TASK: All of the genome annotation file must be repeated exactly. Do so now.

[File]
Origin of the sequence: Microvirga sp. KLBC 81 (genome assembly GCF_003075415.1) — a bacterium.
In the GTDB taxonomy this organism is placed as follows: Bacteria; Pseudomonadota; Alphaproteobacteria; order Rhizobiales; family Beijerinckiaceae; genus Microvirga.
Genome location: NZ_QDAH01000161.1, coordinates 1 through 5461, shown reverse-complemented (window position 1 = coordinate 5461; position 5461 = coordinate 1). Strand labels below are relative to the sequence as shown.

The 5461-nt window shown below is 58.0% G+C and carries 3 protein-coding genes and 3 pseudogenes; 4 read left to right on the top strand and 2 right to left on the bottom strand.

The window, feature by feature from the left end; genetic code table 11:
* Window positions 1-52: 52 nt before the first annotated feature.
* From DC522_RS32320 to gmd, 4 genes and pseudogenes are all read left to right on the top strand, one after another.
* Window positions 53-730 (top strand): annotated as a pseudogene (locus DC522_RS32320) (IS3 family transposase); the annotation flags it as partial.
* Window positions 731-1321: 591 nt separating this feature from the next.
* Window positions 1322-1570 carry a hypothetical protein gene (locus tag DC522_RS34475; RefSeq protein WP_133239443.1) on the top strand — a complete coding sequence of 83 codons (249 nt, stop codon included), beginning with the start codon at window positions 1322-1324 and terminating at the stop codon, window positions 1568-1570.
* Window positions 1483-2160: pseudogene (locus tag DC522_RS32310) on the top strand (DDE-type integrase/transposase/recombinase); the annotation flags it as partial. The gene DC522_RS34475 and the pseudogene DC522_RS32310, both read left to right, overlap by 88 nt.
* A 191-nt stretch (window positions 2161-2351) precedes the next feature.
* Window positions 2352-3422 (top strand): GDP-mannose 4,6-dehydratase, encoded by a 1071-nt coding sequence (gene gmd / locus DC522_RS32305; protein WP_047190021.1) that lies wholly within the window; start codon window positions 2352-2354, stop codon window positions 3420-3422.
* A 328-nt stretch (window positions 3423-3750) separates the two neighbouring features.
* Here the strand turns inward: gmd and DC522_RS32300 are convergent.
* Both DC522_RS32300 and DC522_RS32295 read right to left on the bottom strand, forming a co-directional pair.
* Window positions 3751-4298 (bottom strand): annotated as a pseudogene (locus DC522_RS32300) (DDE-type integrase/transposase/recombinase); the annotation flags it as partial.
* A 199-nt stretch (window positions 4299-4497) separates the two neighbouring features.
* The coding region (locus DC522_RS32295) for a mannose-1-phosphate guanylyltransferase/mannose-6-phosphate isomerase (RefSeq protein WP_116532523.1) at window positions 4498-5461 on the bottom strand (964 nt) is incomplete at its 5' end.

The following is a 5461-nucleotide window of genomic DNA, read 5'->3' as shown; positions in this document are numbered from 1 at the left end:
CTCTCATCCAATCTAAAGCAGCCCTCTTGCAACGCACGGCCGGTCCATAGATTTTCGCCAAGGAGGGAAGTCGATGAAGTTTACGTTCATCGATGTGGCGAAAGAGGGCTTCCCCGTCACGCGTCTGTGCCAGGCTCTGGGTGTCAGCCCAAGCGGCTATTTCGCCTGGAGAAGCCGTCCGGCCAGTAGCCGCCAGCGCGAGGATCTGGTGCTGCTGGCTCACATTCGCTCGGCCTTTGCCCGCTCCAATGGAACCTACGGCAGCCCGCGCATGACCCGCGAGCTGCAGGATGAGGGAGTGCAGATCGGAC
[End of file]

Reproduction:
Origin of the sequence: Microvirga sp. KLBC 81 (genome assembly GCF_003075415.1) — a bacterium.
In the GTDB taxonomy this organism is placed as follows: Bacteria; Pseudomonadota; Alphaproteobacteria; order Rhizobiales; family Beijerinckiaceae; genus Microvirga.
Genome location: NZ_QDAH01000161.1, coordinates 1 through 5461, shown reverse-complemented (window position 1 = coordinate 5461; position 5461 = coordinate 1). Strand labels below are relative to the sequence as shown.

The 5461-nt window shown below is 58.0% G+C and carries 3 protein-coding genes and 3 pseudogenes; 4 read left to right on the top strand and 2 right to left on the bottom strand.

The window, feature by feature from the left end; genetic code table 11:
* Window positions 1-52: 52 nt before the first annotated feature.
* From DC522_RS32320 to gmd, 4 genes and pseudogenes are all read left to right on the top strand, one after another.
* Window positions 53-730 (top strand): annotated as a pseudogene (locus DC522_RS32320) (IS3 family transposase); the annotation flags it as partial.
* Window positions 731-1321: 591 nt separating this feature from the next.
* Window positions 1322-1570 carry a hypothetical protein gene (locus tag DC522_RS34475; RefSeq protein WP_133239443.1) on the top strand — a complete coding sequence of 83 codons (249 nt, stop codon included), beginning with the start codon at window positions 1322-1324 and terminating at the stop codon, window positions 1568-1570.
* Window positions 1483-2160: pseudogene (locus tag DC522_RS32310) on the top strand (DDE-type integrase/transposase/recombinase); the annotation flags it as partial. The gene DC522_RS34475 and the pseudogene DC522_RS32310, both read left to right, overlap by 88 nt.
* A 191-nt stretch (window positions 2161-2351) precedes the next feature.
* Window positions 2352-3422 (top strand): GDP-mannose 4,6-dehydratase, encoded by a 1071-nt coding sequence (gene gmd / locus DC522_RS32305; protein WP_047190021.1) that lies wholly within the window; start codon window positions 2352-2354, stop codon window positions 3420-3422.
* A 328-nt stretch (window positions 3423-3750) separates the two neighbouring features.
* Here the strand turns inward: gmd and DC522_RS32300 are convergent.
* Both DC522_RS32300 and DC522_RS32295 read right to left on the bottom strand, forming a co-directional pair.
* Window positions 3751-4298 (bottom strand): annotated as a pseudogene (locus DC522_RS32300) (DDE-type integrase/transposase/recombinase); the annotation flags it as partial.
* A 199-nt stretch (window positions 4299-4497) separates the two neighbouring features.
* The coding region (locus DC522_RS32295) for a mannose-1-phosphate guanylyltransferase/mannose-6-phosphate isomerase (RefSeq protein WP_116532523.1) at window positions 4498-5461 on the bottom strand (964 nt) is incomplete at its 5' end.

The following is a 5461-nucleotide window of genomic DNA, read 5'->3' as shown; positions in this document are numbered from 1 at the left end:
CTCTCATCCAATCTAAAGCAGCCCTCTTGCAACGCACGGCCGGTCCATAGATTTTCGCCAAGGAGGGAAGTCGATGAAGTTTACGTTCATCGATGTGGCGAAAGAGGGCTTCCCCGTCACGCGTCTGTGCCAGGCTCTGGGTGTCAGCCCAAGCGGCTATTTCGCCTGGAGAAGCCGTCCGGCCAGTAGCCGCCAGCGCGAGGATCTGGTGCTGCTGGCTCACATTCGCTCGGCCTTTGCCCGCTCCAATGGAACCTACGGCAGCCCGCGCATGACCCGCGAGCTGCAGGATGAGGGAGTGCAGATCGGAC